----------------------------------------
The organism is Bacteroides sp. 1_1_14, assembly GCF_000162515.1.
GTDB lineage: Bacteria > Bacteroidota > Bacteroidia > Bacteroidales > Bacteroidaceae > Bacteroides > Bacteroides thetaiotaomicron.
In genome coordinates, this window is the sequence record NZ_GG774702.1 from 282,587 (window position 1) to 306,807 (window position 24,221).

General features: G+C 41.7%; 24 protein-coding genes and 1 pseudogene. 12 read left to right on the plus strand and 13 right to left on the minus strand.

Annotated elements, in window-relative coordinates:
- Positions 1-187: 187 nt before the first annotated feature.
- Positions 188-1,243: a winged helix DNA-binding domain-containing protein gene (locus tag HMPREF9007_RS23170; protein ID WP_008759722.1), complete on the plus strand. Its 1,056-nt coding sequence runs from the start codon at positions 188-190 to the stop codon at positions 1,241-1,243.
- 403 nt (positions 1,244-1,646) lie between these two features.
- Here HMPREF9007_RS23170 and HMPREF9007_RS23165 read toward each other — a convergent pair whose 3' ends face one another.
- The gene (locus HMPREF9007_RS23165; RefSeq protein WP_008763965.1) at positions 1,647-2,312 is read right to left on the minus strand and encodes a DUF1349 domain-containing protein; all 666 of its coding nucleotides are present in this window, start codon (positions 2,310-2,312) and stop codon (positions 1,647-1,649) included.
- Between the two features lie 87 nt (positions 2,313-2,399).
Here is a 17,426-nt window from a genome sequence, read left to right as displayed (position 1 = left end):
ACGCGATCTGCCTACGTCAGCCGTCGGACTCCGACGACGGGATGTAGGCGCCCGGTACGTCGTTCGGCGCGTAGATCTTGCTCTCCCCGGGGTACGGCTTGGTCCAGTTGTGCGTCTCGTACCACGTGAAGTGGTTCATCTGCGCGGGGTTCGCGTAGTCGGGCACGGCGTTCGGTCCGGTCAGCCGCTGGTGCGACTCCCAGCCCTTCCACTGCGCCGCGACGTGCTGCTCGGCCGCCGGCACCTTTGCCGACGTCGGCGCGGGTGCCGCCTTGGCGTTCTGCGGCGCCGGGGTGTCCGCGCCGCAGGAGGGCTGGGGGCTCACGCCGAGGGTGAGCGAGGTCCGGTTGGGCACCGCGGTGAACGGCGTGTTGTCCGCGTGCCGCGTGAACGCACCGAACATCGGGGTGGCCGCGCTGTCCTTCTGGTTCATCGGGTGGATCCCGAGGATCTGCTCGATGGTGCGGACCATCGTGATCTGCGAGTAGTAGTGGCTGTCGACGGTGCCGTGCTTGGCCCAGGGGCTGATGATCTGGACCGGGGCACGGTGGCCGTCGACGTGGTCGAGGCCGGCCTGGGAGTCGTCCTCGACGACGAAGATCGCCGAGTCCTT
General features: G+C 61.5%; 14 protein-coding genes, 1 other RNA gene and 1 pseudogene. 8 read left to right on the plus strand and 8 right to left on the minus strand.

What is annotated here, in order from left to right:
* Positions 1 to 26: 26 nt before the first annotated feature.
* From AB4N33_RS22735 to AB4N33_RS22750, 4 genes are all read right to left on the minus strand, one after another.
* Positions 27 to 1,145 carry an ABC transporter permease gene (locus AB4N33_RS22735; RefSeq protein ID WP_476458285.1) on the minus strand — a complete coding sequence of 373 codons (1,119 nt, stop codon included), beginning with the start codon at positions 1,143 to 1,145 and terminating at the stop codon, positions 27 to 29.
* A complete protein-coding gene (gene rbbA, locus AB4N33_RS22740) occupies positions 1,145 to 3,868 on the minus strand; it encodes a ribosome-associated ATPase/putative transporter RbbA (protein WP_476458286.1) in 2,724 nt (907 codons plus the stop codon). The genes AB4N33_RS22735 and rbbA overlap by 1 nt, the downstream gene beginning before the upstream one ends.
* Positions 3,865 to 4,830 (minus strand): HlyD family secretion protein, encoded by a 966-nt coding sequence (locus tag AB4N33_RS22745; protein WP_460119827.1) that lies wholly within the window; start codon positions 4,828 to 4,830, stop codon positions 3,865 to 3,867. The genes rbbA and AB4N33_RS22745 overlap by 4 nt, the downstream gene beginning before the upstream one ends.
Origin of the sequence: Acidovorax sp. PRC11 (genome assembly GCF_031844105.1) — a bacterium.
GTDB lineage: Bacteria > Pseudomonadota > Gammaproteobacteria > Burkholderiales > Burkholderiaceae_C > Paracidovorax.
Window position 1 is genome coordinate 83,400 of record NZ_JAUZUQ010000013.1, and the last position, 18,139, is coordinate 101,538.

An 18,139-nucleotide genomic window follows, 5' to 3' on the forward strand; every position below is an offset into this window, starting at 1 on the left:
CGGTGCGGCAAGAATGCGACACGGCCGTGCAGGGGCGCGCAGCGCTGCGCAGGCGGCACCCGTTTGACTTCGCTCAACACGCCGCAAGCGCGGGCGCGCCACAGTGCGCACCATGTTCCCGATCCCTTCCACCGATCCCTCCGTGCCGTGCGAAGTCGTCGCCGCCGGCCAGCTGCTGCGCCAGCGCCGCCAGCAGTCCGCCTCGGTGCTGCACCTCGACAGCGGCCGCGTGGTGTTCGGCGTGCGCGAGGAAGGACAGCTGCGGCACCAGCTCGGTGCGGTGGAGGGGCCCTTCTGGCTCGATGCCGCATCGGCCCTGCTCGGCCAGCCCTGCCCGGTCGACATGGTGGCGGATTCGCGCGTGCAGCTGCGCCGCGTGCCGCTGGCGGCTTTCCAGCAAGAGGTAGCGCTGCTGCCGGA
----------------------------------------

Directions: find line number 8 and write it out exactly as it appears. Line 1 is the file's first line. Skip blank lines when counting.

- 403 nt (positions 1,244-1,646) lie between these two features.